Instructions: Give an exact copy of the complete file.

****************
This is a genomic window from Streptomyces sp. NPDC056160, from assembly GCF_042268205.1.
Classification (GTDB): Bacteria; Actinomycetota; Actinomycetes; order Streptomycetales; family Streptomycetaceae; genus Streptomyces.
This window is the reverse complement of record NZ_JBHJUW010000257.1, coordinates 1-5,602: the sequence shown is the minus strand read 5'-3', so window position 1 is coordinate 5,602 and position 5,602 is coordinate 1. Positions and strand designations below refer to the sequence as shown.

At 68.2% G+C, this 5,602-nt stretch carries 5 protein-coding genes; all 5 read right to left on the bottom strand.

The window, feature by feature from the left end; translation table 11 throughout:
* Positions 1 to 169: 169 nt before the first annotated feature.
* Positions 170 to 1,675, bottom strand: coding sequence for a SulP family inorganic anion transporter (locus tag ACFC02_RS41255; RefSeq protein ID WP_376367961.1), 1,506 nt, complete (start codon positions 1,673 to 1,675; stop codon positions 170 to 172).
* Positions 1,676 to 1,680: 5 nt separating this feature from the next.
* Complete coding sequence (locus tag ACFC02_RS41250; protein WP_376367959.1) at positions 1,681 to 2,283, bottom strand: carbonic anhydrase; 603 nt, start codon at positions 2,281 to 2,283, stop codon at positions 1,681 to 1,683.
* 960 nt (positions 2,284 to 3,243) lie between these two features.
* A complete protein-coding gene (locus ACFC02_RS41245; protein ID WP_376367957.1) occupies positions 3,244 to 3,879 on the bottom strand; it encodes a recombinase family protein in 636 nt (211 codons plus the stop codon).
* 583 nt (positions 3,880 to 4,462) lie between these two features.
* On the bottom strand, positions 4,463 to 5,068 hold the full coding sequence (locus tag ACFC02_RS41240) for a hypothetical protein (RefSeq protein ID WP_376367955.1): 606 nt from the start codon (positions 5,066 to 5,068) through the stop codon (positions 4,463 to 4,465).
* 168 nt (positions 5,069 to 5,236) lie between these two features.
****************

This is a genomic window from Streptomyces sp. NPDC056160, from assembly GCF_042268205.1.
Classification (GTDB): Bacteria; Actinomycetota; Actinomycetes; order Streptomycetales; family Streptomycetaceae; genus Streptomyces.
This window is the reverse complement of record NZ_JBHJUW010000257.1, coordinates 1-5,602: the sequence shown is the minus strand read 5'-3', so window position 1 is coordinate 5,602 and position 5,602 is coordinate 1. Positions and strand designations below refer to the sequence as shown.

At 68.2% G+C, this 5,602-nt stretch carries 5 protein-coding genes; all 5 read right to left on the bottom strand.

The window, feature by feature from the left end; translation table 11 throughout:
* Positions 1 to 169: 169 nt before the first annotated feature.
* Positions 170 to 1,675, bottom strand: coding sequence for a SulP family inorganic anion transporter (locus tag ACFC02_RS41255; RefSeq protein ID WP_376367961.1), 1,506 nt, complete (start codon positions 1,673 to 1,675; stop codon positions 170 to 172).
* Positions 1,676 to 1,680: 5 nt separating this feature from the next.
* Complete coding sequence (locus tag ACFC02_RS41250; protein WP_376367959.1) at positions 1,681 to 2,283, bottom strand: carbonic anhydrase; 603 nt, start codon at positions 2,281 to 2,283, stop codon at positions 1,681 to 1,683.
* 960 nt (positions 2,284 to 3,243) lie between these two features.
* A complete protein-coding gene (locus ACFC02_RS41245; protein ID WP_376367957.1) occupies positions 3,244 to 3,879 on the bottom strand; it encodes a recombinase family protein in 636 nt (211 codons plus the stop codon).
* 583 nt (positions 3,880 to 4,462) lie between these two features.
* On the bottom strand, positions 4,463 to 5,068 hold the full coding sequence (locus tag ACFC02_RS41240) for a hypothetical protein (RefSeq protein ID WP_376367955.1): 606 nt from the start codon (positions 5,066 to 5,068) through the stop codon (positions 4,463 to 4,465).
* 168 nt (positions 5,069 to 5,236) lie between these two features.